*This one's not so fluffy*
Rosewood Short – Part 8
“Why does my mom keep sending you these matching damn outfits?”
“Don’t talk bad about your mom,” Ellie protested, as she snapped a clip into Jane’s honeyed hair and then sent her off after her sister with a little push. The twins were in matching pale blue dresses with white Peter Pan collars. Jordan seemed unable to keep from making fun of his own children. Or his mother. “I like these dresses,” she defended. “They’re adorable.”
He rolled his eyes. “God.”
Jane and Lizzy reached their destination – the sandbox – and their cousin Maddie. By this point, the third generation of Walker kids spent almost as much time at Rosewood as they did at their own homes. Ellie loved it – she wanted her girls to have strong relationships with their cousins; she didn’t want them to live through the cold detachment of her own childhood.
“They’re girls, Jordan,” she said. “They’re supposed to be adorable.”
“Don’t let Jo hear you say that.”
“Jo’s girls are adorable too.”
“Okay, the word ‘adorable’ has lost all meaning at this point.”
She stood and brushed the wrinkles out of her skirt, giving him a mock-stern look over her shoulder. The afternoon was cool and golden, smelling a little of smoke, the wind stirring through the edges of the forest. Jordan was in the navy sweater she’d set out for him over a white oxford, khakis. His hair was super short, the curl just visible at the ends. His blue-green eyes looked more turquoise than normal, shaded as a stretch of clouds started to tumble in from the west.
“What’s wrong with you today?” she asked.
He ignored the question. “Are you cold? Maybe you should have worn pants?”
Ellie made a face. She had tights on under her knee-length skirt, and her cardigan was thick. “I’m fine,” she said, pretending the breeze didn’t cut right through her tights. “But we can go inside if you want.”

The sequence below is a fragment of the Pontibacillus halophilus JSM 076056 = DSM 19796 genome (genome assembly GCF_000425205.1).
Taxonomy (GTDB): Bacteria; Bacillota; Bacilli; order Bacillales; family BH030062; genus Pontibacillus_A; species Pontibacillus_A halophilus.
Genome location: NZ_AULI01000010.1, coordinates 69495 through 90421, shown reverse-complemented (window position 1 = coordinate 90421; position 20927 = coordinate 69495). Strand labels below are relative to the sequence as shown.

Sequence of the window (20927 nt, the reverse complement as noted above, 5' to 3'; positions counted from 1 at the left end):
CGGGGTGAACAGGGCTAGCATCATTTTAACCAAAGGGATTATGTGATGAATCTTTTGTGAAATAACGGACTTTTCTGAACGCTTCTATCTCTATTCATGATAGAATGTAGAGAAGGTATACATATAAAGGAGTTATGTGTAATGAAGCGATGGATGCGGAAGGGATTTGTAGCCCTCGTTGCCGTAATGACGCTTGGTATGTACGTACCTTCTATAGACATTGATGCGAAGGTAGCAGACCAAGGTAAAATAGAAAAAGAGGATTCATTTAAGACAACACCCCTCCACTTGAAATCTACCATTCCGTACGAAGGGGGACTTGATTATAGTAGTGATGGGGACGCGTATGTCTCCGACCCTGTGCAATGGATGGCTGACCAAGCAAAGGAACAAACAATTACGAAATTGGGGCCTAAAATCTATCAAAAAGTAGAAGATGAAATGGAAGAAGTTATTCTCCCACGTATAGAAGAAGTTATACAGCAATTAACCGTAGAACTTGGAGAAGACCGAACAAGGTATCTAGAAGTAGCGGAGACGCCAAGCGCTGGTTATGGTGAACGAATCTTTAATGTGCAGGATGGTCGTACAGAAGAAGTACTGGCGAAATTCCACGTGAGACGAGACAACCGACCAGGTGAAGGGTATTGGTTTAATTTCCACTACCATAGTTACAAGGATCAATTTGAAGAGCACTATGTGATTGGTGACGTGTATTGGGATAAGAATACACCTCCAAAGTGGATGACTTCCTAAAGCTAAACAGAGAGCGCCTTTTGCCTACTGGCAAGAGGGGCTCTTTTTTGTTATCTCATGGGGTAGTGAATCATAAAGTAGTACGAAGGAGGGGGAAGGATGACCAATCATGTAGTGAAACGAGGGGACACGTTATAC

“Nah.” He kicked at a clump of onions growing up through the lawn.
“Tam’s in there,” she prodded. “He’s setting up the buffet tables with Chris.”
His head lifted and he gazed toward the house, but said nothing.
“Jordie.” She sighed. “I’m sorry you’re missing the game. I’m sure the other guys want to watch it too. Once Jade and Ben are here, and the party’s started, I’m sure you can all – ”
“I don’t care about the game.”
Her hands landed on her hips. “Well then why are you being like this?”
“Like a pouting six-year-old.”
He made a face. His eyes cut over to hers, and in them, she found a reprimand. Stop playing dumb, they said.
She took a deep breath that got stuck in her throat. Suddenly, she was freezing, the breeze artic as it swirled her skirt around her knees. “I don’t want to think about that today,” she said quietly. “I don’t want to feel sorry for myself.”
His gaze didn’t waver. “This is her second kid,” he said. “No one gets a baby shower for baby number two. Why should she? She’s not even related to us, El. We don’t even need to be here.”
She took another breath, this one small and shaky. “She’s Jess’s sister-in-law and she doesn’t have much family – ”
“That’s not our problem.”
“ – and I promised we’d come.”
“You should have cancelled.” He glanced away, back toward the house. “You oughtta be in bed anyway.”
“I’m – ”
“Don’t say you’re fine. You’re not fine. And you shouldn’t have to be here.”
She should have known, but somehow hadn’t expected, for him to take this just as badly as she did. She was trying to put on a brave face; no one else knew, and she didn’t figure they needed to. She wasn’t sure she could handle the sympathy. Jordan’s grief was coming out as anger. It was misplaced anger, but it was making it impossible for her to preserve any kind of façade.
A lump constricted her throat; tears pricked the corners of her eyes. “It-it’s just one afternoon. And I can get through it if you’ll stop reminding me…”
He sighed, shoulders sagging. He was the thinnest she’d ever seen him, clothes hanging off of him.
“We always knew,” she tried to reason, “that this was a…a possibility.”
His eyes were wounded when they came back to her.
“Stop looking at me that way,” she pleaded. “Unless you want everyone to find out.” She started to cry, and hated the fact.
He closed the distance between them and pulled her into his chest. His voice was just the barest thread of sound. “I’m sorry, baby.”
Ellie closed her eyes and bit her tongue and wrestled for control of her emotions. “We have two girls,” she said against his sweater, “and that’s more than I’d ever hoped for.”
“I know.” His hand moved down her back.
“And I know we didn’t plan another, but…”
But the test had come up positive anyway. Somehow. Seemingly by miracle. And for four terrified weeks, they’d started to make plans.
It had always been a risk, her doctor had told her. Given her preexisting condition, and the trouble she’d had delivering the twins. It was to be expected, really. She knew that she shouldn’t have ever tried for another. And they hadn’t been trying, but it had happened, and she’d hoped…
And just two weeks after that horrible, devastating moment at the doctor’s office, the last place either of them needed to be was a baby shower.
“I’ll be okay,” she promised. “I just need a minute.”
She felt his face in her hair. “Okay.”